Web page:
April 4, 2017

What do millennials want from work?

By 2020, over a third of the global workplace will be millennials, according to this 2016 Manpower research. Other research puts the number even higher at 50%.

No wonder then that employers keep talking about the importance of recruiting, rewarding and retaining millennials in the workplace. But, if you want to recruit and retain them, you need to know what makes them tick.

There is lots of research to draw on – research on how millennials like to work, what drives them, what they want from work, what they don’t want from work…. and it’s not all positive. Some research claims they are lazy, self-absorbed, have short attention spans, need constant reward and praise and can’t handle even constructive criticism, let alone anything stronger. That’s the negative stuff. The positive attributes are that they are a generation of values-driven entrepreneurs and are innovative, forward thinking and willing to learn and re-learn – vital skills in today’s fast-moving business environment.

Considering the numbers of millennials in the workplace and the fact that many are now either in managerial positions or will soon be, organisations need to get to grips with what millennials want from work. The Manpower research, ‘Millennial Careers: 2020 Vision’, is a good place to start. Let’s take a look at some of its key findings:

Top priorities. The number one priority when looking for a job is money (92%), followed by security (87%), holidays/time off (86%), great people (80%) and flexible working (79%). Job security may come as a surprise to many, given that the modern generation are notorious job hoppers and are not happy to sit it out in the same job for years on end. This research found that although millennials do want to progress their careers quickly and move jobs, many are happy to do it within the same company.

Job hopping. Millennials want to be promoted quickly and constantly. Manpower asked participants what the “right” length of time was to spend in a role. The answer? Two thirds said less than two year, with a quarter saying less than 12 months.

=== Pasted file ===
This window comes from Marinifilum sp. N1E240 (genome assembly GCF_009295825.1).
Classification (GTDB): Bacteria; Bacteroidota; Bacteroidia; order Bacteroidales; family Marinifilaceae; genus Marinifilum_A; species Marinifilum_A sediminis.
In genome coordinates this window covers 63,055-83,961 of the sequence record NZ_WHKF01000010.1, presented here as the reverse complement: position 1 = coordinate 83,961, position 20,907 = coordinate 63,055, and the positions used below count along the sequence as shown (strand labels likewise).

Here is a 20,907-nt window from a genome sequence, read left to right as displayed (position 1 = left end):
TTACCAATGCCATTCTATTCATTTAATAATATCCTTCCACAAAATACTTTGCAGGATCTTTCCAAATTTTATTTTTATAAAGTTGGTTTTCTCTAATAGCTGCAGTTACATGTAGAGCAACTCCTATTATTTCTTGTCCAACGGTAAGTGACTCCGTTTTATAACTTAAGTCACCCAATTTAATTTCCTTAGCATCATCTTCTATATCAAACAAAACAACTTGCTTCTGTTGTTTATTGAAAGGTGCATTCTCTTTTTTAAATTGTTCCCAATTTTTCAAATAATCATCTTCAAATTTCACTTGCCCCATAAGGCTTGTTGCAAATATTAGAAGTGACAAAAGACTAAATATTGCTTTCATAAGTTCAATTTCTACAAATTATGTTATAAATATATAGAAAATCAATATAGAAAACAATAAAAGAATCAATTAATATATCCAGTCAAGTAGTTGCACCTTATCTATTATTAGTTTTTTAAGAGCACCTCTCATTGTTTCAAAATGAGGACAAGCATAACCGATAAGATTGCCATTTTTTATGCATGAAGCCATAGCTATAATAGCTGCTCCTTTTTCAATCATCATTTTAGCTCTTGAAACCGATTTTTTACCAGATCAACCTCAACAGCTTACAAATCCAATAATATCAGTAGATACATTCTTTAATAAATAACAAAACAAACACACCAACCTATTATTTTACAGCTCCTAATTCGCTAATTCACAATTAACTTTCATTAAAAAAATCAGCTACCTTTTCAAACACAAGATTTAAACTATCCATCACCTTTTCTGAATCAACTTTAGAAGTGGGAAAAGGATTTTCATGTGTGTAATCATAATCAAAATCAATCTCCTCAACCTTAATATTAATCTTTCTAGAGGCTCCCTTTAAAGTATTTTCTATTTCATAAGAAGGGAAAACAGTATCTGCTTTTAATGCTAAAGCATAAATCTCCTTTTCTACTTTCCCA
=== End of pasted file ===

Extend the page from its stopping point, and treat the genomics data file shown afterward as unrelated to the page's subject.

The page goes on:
Lifelong training. Millennials understand the important of continuous skills development and know they need to keep learning if they are to remain employable. As a result, the vast majority (93%) want lifelong learning and are prepared to invest their own time and money in training. Four out of five say the possibility of learning new skills is a major factor when considering a new job. And a significant number (22%) intend to take an extended break from work in order to gain new skills and qualifications.

Recognition. We all know that recognition is important to millennials: 50% would consider leaving their current role if there was a lack of appreciation. Manpower recommends frequent, face-to-face feedback to keep millennials engaged.

Career waves. Retirement age is rising and the working day is lengthening – millennials know that they are going to have to put in the hours and years at work. However, 84% of those participating in the Manpower survey expect to take significant breaks during their working lifetimes, to bring up children, look after elderly parents…And one in four anticipate taking a significant break in for personal fulfillment – travel, relaxation, pursue a life dream or hobby…